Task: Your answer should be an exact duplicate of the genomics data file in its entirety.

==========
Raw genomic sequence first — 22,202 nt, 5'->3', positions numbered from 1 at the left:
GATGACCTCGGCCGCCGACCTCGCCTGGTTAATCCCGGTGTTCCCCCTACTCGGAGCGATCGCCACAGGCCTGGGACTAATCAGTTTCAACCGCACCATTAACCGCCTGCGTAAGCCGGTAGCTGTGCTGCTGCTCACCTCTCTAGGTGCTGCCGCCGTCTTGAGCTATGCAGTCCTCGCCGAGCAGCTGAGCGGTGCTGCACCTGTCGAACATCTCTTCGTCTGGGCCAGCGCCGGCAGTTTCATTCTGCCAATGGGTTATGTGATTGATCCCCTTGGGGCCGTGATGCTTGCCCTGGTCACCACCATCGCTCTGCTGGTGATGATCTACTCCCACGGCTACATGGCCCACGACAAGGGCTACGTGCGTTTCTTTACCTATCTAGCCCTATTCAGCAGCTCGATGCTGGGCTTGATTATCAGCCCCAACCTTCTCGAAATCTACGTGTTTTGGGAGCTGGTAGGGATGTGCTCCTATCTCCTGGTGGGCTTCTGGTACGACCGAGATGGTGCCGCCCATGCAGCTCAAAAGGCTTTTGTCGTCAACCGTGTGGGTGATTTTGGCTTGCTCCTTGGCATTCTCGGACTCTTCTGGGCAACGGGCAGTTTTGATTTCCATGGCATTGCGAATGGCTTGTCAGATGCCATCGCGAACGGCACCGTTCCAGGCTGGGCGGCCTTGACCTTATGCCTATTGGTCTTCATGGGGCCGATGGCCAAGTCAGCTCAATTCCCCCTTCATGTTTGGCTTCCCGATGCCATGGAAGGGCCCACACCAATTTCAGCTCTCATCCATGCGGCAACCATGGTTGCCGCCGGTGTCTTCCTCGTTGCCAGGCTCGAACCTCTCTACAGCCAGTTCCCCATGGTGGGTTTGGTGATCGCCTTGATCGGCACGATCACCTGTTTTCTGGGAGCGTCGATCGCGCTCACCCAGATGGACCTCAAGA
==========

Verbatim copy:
Raw genomic sequence first — 22,202 nt, 5'->3', positions numbered from 1 at the left:
GATGACCTCGGCCGCCGACCTCGCCTGGTTAATCCCGGTGTTCCCCCTACTCGGAGCGATCGCCACAGGCCTGGGACTAATCAGTTTCAACCGCACCATTAACCGCCTGCGTAAGCCGGTAGCTGTGCTGCTGCTCACCTCTCTAGGTGCTGCCGCCGTCTTGAGCTATGCAGTCCTCGCCGAGCAGCTGAGCGGTGCTGCACCTGTCGAACATCTCTTCGTCTGGGCCAGCGCCGGCAGTTTCATTCTGCCAATGGGTTATGTGATTGATCCCCTTGGGGCCGTGATGCTTGCCCTGGTCACCACCATCGCTCTGCTGGTGATGATCTACTCCCACGGCTACATGGCCCACGACAAGGGCTACGTGCGTTTCTTTACCTATCTAGCCCTATTCAGCAGCTCGATGCTGGGCTTGATTATCAGCCCCAACCTTCTCGAAATCTACGTGTTTTGGGAGCTGGTAGGGATGTGCTCCTATCTCCTGGTGGGCTTCTGGTACGACCGAGATGGTGCCGCCCATGCAGCTCAAAAGGCTTTTGTCGTCAACCGTGTGGGTGATTTTGGCTTGCTCCTTGGCATTCTCGGACTCTTCTGGGCAACGGGCAGTTTTGATTTCCATGGCATTGCGAATGGCTTGTCAGATGCCATCGCGAACGGCACCGTTCCAGGCTGGGCGGCCTTGACCTTATGCCTATTGGTCTTCATGGGGCCGATGGCCAAGTCAGCTCAATTCCCCCTTCATGTTTGGCTTCCCGATGCCATGGAAGGGCCCACACCAATTTCAGCTCTCATCCATGCGGCAACCATGGTTGCCGCCGGTGTCTTCCTCGTTGCCAGGCTCGAACCTCTCTACAGCCAGTTCCCCATGGTGGGTTTGGTGATCGCCTTGATCGGCACGATCACCTGTTTTCTGGGAGCGTCGATCGCGCTCACCCAGATGGACCTCAAGA